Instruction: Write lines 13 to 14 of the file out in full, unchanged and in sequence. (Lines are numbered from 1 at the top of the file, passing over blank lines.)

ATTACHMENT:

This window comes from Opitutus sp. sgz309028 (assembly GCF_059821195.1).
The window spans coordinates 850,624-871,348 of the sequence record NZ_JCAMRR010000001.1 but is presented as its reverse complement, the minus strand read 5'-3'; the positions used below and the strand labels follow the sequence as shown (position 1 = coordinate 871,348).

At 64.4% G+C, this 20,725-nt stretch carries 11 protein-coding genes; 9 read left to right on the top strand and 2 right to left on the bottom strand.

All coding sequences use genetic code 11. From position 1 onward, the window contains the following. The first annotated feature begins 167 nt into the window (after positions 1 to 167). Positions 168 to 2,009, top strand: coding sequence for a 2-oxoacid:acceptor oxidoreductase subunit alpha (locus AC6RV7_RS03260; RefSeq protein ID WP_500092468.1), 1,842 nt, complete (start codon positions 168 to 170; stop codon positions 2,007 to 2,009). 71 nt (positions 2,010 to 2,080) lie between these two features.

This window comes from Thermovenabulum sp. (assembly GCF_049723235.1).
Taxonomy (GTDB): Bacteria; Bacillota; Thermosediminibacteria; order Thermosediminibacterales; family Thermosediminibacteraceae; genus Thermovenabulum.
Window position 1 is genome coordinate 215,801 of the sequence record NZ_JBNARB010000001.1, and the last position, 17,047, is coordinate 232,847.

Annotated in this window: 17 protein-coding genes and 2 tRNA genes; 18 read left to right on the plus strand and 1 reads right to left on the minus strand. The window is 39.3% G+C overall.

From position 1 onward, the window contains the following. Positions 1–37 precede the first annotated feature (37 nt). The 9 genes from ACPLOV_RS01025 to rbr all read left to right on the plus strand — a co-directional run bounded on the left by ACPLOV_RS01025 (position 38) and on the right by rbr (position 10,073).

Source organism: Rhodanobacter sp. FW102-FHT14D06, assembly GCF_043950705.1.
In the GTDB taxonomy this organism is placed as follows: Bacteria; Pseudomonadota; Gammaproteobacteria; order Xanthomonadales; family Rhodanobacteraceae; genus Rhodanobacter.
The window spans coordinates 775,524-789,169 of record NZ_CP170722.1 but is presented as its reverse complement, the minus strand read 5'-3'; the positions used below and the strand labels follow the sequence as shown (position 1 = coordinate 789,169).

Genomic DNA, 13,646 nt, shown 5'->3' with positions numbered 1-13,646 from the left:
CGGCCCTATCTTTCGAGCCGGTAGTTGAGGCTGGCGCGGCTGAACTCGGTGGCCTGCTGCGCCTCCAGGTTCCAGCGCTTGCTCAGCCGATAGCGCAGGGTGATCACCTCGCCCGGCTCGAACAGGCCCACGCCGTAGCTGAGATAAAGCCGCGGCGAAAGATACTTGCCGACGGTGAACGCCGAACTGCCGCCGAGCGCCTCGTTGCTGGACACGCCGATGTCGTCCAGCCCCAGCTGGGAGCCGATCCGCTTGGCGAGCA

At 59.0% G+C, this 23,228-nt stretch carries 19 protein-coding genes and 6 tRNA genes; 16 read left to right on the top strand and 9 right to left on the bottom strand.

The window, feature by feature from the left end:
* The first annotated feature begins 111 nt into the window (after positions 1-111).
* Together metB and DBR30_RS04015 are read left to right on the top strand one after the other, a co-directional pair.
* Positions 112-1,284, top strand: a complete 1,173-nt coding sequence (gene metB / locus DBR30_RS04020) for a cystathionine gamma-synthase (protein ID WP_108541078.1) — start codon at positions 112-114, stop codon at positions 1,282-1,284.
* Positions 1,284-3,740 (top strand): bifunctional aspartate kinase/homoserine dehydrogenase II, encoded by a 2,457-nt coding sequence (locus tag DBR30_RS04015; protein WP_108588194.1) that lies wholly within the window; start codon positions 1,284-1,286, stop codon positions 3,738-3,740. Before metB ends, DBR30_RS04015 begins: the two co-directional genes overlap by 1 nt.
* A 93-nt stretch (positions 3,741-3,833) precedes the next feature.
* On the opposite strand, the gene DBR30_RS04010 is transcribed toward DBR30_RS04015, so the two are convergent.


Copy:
Genomic DNA, 13,646 nt, shown 5'->3' with positions numbered 1-13,646 from the left:
CGGCCCTATCTTTCGAGCCGGTAGTTGAGGCTGGCGCGGCTGAACTCGGTGGCCTGCTGCGCCTCCAGGTTCCAGCGCTTGCTCAGCCGATAGCGCAGGGTGATCACCTCGCCCGGCTCGAACAGGCCCACGCCGTAGCTGAGATAAAGCCGCGGCGAAAGATACTTGCCGACGGTGAACGCCGAACTGCCGCCGAGCGCCTCGTTGCTGGACACGCCGATGTCGTCCAGCCCCAGCTGGGAGCCGATCCGCTTGGCGAGCA